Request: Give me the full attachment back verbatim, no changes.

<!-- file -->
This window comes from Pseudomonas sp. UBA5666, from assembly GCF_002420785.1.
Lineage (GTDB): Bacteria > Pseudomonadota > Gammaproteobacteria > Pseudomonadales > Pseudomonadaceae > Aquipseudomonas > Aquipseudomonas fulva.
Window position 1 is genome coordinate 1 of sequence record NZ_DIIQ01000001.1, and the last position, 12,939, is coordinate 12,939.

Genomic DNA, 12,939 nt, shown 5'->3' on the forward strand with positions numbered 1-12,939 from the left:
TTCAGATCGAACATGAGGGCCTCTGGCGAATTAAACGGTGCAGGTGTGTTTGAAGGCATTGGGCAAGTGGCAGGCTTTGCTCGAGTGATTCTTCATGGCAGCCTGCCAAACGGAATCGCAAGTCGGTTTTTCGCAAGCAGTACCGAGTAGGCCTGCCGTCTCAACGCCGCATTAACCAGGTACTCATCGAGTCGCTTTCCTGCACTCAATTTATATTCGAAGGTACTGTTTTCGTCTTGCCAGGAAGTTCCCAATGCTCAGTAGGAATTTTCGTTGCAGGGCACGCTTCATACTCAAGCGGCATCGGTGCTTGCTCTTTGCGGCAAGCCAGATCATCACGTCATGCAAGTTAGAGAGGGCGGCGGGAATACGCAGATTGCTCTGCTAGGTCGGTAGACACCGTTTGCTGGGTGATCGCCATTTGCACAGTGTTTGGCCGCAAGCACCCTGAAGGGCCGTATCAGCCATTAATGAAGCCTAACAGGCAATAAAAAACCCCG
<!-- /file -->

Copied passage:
This window comes from Pseudomonas sp. UBA5666, from assembly GCF_002420785.1.
Lineage (GTDB): Bacteria > Pseudomonadota > Gammaproteobacteria > Pseudomonadales > Pseudomonadaceae > Aquipseudomonas > Aquipseudomonas fulva.
Window position 1 is genome coordinate 1 of sequence record NZ_DIIQ01000001.1, and the last position, 12,939, is coordinate 12,939.

Genomic DNA, 12,939 nt, shown 5'->3' on the forward strand with positions numbered 1-12,939 from the left:
TTCAGATCGAACATGAGGGCCTCTGGCGAATTAAACGGTGCAGGTGTGTTTGAAGGCATTGGGCAAGTGGCAGGCTTTGCTCGAGTGATTCTTCATGGCAGCCTGCCAAACGGAATCGCAAGTCGGTTTTTCGCAAGCAGTACCGAGTAGGCCTGCCGTCTCAACGCCGCATTAACCAGGTACTCATCGAGTCGCTTTCCTGCACTCAATTTATATTCGAAGGTACTGTTTTCGTCTTGCCAGGAAGTTCCCAATGCTCAGTAGGAATTTTCGTTGCAGGGCACGCTTCATACTCAAGCGGCATCGGTGCTTGCTCTTTGCGGCAAGCCAGATCATCACGTCATGCAAGTTAGAGAGGGCGGCGGGAATACGCAGATTGCTCTGCTAGGTCGGTAGACACCGTTTGCTGGGTGATCGCCATTTGCACAGTGTTTGGCCGCAAGCACCCTGAAGGGCCGTATCAGCCATTAATGAAGCCTAACAGGCAATAAAAAACCCCG